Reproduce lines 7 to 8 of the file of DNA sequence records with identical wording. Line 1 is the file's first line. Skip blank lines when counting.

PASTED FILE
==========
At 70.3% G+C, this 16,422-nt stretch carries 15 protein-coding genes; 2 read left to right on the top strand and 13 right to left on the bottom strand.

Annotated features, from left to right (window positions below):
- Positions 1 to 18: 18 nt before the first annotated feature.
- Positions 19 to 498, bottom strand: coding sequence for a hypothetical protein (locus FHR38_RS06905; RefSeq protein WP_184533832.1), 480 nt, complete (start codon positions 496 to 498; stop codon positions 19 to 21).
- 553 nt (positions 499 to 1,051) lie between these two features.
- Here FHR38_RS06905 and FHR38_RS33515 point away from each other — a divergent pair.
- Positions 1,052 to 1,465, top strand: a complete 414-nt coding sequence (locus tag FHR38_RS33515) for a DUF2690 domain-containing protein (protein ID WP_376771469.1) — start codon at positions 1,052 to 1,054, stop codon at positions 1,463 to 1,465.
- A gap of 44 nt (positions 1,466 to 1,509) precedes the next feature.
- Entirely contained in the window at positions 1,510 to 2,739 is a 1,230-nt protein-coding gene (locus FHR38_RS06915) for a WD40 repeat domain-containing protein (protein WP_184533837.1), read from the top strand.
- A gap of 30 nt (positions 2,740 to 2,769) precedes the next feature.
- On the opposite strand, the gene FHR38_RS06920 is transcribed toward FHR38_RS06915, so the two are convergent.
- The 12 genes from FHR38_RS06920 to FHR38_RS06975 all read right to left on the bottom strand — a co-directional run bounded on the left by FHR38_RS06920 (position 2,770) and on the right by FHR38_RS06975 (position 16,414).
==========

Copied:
- Positions 1,052 to 1,465, top strand: a complete 414-nt coding sequence (locus tag FHR38_RS33515) for a DUF2690 domain-containing protein (protein ID WP_376771469.1) — start codon at positions 1,052 to 1,054, stop codon at positions 1,463 to 1,465.
- A gap of 44 nt (positions 1,466 to 1,509) precedes the next feature.